Review of Programming Pearls by Jon Bentley

I just finished reading Programming Pearls by Jon Bentley.  This is a collection of his “Programming Pearls” columns for the Communications of the ACM magazine.  Bentley shares stories about implementing fundamental data structures and algorithms.

My biggest takeaway was Bentley’s authoritative yet humble tone.  This stands in contrast to the high bravado and chest thumping that defines so much technical communication in the current realm of blogs and tweets.  These days it seems that every writer is a gladiator who’s foremost goal is to demonstrate technical superiority.  It’s king of the cage for nerds.

Bentley, a researcher at Xerox PARC, and a CMU professor who advised Charles Leiserson, is certainly a king of the technical cage.  Even so, he makes you feel like he’s a coworker discussing his current project during lunch.  My mind  was generating imaginary suggestions for implementation techniques instead of simply digesting his word as gospel.

The columns typically highlight personalized implementation stories which often involve now antiquated machines such as the PDP-11.  One personal anecdote that I really appreciated was Ed Reingold’s solution to a toy problem of searching for a missing integer.  Bentley mentions that Reingold uses the question on one of his quizzes.  Prof Reingold was my undergraduate advisor, and these are exactly the type of questions that he asked on his quizzes, which I always thoroughly enjoyed.

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1 Comment »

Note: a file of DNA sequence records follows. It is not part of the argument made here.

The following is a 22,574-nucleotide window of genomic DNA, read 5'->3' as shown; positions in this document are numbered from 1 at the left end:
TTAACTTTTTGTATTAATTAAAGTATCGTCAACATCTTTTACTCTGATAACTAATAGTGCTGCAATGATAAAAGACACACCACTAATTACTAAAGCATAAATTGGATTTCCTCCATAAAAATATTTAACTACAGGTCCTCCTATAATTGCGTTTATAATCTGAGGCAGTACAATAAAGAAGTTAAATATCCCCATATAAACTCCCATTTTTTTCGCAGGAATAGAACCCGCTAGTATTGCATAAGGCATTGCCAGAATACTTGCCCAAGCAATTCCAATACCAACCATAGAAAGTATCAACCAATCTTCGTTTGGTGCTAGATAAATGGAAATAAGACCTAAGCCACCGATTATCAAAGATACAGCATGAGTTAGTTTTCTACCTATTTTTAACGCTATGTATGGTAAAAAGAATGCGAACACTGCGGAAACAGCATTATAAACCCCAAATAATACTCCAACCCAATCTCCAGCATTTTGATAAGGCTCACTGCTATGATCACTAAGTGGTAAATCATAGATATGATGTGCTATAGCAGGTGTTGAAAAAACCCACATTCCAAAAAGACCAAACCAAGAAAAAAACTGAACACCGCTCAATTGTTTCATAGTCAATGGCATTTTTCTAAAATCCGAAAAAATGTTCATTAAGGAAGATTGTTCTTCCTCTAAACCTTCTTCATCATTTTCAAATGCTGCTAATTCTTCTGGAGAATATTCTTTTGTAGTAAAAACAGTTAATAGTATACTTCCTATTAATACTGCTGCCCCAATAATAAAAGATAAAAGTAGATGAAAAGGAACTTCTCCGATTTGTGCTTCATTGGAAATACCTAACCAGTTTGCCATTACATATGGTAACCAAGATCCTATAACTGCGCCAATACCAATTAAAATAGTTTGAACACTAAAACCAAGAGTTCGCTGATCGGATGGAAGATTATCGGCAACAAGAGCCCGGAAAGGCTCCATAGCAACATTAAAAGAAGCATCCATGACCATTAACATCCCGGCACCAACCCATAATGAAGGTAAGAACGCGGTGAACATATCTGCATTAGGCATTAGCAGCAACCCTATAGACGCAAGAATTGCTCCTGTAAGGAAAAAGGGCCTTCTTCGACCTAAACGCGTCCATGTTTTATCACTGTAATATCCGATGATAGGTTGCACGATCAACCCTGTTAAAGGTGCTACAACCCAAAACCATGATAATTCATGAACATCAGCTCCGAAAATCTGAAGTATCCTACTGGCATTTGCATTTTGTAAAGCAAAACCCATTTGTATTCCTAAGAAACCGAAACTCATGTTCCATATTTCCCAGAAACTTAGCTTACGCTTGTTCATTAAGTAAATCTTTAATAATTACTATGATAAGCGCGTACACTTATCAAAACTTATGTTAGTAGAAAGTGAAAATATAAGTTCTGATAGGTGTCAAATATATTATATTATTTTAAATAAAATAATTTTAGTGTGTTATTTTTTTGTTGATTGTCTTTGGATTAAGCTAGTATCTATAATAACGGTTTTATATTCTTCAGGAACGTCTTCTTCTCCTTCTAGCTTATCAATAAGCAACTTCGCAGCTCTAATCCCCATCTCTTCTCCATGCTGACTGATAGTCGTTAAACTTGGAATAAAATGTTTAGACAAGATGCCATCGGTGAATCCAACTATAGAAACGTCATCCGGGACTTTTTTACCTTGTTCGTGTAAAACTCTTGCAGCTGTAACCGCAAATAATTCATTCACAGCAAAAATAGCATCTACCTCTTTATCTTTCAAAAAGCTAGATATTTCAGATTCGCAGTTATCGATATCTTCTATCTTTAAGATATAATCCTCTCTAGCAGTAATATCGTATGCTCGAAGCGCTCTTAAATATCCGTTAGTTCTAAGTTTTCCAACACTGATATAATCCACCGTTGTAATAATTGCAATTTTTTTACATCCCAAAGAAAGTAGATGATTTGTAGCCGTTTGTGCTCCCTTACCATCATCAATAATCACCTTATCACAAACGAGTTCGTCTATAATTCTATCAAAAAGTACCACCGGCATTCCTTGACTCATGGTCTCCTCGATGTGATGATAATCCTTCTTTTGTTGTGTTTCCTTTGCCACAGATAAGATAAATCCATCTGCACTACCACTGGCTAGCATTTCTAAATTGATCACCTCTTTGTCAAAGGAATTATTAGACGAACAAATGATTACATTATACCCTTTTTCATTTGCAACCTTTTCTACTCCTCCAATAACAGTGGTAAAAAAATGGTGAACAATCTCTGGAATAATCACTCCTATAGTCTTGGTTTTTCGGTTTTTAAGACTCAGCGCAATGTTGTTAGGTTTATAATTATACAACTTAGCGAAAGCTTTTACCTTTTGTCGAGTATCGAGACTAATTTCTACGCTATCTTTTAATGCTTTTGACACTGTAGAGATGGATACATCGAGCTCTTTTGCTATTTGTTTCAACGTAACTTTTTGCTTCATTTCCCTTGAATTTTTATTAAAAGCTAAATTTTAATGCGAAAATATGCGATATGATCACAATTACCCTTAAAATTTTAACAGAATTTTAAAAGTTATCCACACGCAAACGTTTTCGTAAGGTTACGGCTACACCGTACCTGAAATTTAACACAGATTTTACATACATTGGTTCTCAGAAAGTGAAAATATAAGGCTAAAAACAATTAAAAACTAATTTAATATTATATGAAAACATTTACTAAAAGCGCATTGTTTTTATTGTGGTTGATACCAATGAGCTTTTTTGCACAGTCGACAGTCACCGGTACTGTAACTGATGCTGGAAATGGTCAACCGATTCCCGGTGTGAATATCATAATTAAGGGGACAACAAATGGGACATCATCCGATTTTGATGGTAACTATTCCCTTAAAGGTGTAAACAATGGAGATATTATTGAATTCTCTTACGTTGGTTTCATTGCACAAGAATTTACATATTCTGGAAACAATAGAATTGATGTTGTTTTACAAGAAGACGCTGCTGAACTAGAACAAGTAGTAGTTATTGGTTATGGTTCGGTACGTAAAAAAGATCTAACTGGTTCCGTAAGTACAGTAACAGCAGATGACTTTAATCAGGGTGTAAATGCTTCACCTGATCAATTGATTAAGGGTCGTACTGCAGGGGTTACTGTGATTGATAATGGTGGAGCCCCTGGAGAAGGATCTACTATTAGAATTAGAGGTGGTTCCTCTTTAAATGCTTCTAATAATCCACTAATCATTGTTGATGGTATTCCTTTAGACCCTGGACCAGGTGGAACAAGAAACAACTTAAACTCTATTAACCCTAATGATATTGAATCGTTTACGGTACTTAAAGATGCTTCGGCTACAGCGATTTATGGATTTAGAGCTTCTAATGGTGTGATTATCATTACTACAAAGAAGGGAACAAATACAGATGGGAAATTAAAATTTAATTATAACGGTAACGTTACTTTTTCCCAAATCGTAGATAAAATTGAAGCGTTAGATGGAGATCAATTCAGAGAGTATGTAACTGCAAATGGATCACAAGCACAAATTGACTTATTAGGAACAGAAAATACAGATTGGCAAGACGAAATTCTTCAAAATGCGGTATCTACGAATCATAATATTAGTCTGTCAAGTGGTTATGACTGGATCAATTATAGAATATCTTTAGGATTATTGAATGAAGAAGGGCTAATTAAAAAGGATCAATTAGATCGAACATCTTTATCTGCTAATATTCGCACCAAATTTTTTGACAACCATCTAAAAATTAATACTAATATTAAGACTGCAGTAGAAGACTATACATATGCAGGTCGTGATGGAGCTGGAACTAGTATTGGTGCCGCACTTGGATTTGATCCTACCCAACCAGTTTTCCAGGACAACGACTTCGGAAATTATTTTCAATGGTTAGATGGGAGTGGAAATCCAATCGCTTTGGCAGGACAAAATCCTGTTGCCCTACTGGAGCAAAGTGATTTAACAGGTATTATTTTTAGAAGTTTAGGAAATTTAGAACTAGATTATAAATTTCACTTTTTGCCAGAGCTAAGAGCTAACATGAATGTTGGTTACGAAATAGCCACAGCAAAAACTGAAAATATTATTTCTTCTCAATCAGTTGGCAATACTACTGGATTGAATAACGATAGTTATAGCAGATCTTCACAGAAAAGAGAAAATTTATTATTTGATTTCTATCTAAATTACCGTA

1. Guilty as charged! Here is some history behind the problem.

    I thought of the problem as an exam question in an algorithms course
    1972; it turned out that a student in the class (Barry Finkel, now of
    Argonne Labs) told the problem to his brother, Raphael Finkel, then a
    CS grad student at Stanford (now at U of Kentucky). He, in turn,
    mentioned it to Jon Bentley and Bentley used it in a Programming
    Pearls column in CACM (at that time a real research journal) and it
    was reprinted in Bentley’s book of the same name.

    My wife Ruth and I were driving from Urbana to Chicago when I thought
    of the problem, and it was my wife (then a grad student in chemistry
    at UIUC) who had the gist of the solution that made it such a neat
    problem. (The original context was from a cynical view of the Chicago
    Tribune’s “Little Fooler” crossword puzzles of the 1950s.)

    I always felt bad that Ruth (we’ve now been married almost 42 years!) never got
    the credit she deserved.

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